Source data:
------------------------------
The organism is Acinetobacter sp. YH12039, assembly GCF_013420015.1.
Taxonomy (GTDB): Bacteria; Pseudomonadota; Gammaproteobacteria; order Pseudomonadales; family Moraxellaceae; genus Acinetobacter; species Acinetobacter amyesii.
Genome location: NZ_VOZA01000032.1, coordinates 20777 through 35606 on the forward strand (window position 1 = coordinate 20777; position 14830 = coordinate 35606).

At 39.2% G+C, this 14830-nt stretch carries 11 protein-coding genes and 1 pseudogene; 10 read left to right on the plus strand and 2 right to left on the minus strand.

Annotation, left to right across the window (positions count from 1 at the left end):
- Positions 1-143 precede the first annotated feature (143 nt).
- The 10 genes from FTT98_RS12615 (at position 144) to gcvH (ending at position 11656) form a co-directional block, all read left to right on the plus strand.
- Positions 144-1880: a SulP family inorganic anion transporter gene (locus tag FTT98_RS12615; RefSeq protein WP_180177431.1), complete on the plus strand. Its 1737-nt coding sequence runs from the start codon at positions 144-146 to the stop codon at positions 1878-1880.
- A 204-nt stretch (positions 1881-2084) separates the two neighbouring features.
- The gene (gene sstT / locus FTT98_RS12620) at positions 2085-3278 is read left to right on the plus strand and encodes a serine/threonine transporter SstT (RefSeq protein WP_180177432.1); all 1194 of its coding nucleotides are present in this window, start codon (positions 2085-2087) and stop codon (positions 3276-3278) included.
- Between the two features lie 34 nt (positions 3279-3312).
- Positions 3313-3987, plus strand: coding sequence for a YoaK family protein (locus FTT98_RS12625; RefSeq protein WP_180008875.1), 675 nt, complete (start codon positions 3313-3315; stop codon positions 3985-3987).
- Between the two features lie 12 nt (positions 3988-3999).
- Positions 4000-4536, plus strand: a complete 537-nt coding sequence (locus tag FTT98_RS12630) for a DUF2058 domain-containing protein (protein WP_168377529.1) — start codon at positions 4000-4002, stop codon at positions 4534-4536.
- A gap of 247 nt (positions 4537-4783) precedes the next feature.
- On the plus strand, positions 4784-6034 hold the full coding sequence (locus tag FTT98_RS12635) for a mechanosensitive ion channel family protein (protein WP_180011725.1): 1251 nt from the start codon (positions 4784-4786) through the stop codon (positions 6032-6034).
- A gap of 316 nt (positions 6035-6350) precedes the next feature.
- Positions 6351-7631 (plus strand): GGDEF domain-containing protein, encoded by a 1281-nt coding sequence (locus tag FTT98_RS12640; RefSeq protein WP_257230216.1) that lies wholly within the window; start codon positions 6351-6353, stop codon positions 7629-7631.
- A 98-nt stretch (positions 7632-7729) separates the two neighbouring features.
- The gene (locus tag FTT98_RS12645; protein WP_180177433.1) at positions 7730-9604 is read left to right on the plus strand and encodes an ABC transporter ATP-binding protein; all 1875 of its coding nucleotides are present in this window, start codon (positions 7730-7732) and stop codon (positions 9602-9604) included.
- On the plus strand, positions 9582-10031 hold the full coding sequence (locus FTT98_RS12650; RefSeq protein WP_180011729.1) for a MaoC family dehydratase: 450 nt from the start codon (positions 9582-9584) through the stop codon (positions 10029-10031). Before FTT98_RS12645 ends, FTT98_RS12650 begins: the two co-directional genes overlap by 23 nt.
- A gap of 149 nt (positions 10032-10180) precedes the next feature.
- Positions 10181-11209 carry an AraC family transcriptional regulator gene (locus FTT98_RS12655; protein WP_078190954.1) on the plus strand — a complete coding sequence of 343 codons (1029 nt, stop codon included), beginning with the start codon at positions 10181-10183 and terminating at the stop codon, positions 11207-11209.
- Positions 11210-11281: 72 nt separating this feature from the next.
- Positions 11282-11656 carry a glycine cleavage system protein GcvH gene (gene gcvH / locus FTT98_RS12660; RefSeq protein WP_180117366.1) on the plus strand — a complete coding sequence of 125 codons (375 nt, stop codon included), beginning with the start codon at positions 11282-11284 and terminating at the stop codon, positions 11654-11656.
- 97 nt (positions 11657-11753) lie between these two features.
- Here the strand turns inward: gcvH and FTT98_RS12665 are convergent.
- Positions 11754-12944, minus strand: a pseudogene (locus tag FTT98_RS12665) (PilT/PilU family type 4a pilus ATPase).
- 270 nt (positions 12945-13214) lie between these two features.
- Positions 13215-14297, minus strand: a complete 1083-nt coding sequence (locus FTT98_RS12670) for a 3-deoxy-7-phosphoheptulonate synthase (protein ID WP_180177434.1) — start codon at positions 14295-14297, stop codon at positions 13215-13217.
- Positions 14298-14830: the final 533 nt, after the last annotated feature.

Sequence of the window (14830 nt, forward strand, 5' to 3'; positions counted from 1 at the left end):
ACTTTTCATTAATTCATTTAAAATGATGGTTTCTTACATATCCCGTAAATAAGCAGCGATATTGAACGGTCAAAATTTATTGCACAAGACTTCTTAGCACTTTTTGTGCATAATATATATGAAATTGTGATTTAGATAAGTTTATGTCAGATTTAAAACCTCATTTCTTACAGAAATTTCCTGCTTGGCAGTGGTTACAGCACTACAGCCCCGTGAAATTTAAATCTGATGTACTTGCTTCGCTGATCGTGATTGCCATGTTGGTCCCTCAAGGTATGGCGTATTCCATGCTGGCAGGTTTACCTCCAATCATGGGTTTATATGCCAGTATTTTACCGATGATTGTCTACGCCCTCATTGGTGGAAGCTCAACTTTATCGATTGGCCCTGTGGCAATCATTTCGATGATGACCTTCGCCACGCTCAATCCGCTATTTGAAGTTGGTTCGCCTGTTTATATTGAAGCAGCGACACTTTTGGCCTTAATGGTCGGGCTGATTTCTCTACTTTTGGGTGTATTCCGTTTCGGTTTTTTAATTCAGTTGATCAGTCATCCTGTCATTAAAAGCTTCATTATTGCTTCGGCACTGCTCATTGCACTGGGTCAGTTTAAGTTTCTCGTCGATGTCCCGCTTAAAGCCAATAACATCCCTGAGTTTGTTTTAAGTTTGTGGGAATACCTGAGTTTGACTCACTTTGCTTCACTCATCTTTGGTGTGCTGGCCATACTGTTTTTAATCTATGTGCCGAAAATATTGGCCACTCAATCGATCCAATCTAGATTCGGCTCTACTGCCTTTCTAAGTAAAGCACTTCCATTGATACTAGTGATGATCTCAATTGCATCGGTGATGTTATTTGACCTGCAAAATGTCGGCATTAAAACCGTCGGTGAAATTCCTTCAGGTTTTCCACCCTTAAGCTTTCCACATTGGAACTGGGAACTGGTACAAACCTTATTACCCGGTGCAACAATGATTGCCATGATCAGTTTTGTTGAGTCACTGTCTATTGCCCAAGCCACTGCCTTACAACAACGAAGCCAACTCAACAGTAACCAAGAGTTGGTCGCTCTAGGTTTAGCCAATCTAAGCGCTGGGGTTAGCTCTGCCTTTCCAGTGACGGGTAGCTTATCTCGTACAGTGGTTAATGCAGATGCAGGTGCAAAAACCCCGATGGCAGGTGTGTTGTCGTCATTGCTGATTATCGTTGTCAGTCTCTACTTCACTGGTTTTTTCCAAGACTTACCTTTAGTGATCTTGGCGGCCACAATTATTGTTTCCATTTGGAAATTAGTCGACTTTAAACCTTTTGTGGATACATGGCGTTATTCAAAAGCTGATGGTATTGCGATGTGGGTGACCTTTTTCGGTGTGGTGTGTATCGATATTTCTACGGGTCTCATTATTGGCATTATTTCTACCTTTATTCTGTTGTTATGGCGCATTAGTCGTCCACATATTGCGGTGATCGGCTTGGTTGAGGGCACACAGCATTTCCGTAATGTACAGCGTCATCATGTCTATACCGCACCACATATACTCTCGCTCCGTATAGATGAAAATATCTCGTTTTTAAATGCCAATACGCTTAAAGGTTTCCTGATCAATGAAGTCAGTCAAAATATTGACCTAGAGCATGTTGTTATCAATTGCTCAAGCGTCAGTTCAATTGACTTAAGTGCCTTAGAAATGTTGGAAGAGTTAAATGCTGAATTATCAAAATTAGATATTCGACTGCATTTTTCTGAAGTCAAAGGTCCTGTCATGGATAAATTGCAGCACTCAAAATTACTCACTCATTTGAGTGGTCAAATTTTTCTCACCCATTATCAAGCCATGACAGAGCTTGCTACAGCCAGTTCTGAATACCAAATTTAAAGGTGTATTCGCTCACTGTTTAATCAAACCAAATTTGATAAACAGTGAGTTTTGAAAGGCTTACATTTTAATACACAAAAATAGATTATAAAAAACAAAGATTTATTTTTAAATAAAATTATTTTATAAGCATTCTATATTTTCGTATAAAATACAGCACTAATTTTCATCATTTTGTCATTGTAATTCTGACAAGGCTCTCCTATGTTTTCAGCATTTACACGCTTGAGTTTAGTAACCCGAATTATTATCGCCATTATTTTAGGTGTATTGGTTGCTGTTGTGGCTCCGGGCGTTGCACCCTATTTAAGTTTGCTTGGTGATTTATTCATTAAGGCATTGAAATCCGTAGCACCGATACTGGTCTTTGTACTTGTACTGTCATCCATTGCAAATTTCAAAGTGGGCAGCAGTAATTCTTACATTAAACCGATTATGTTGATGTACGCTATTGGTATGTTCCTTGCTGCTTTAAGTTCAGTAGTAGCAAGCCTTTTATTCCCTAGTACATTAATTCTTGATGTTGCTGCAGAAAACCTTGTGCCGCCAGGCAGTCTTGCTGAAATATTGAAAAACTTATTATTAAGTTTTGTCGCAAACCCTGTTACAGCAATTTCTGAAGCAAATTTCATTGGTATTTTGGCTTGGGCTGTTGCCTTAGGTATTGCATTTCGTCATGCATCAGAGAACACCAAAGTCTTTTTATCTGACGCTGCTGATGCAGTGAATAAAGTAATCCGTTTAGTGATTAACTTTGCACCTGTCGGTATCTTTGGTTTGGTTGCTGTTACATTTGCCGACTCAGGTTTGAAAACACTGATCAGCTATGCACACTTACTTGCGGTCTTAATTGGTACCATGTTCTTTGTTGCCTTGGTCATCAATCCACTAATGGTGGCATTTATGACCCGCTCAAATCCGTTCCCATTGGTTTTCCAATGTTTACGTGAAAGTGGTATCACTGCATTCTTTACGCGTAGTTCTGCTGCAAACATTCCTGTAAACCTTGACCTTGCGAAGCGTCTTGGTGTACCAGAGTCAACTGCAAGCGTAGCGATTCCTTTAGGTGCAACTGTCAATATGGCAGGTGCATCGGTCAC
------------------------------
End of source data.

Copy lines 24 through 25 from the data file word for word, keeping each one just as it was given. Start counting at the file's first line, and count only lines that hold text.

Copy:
- Positions 11210-11281: 72 nt separating this feature from the next.
- Positions 11282-11656 carry a glycine cleavage system protein GcvH gene (gene gcvH / locus FTT98_RS12660; RefSeq protein WP_180117366.1) on the plus strand — a complete coding sequence of 125 codons (375 nt, stop codon included), beginning with the start codon at positions 11282-11284 and terminating at the stop codon, positions 11654-11656.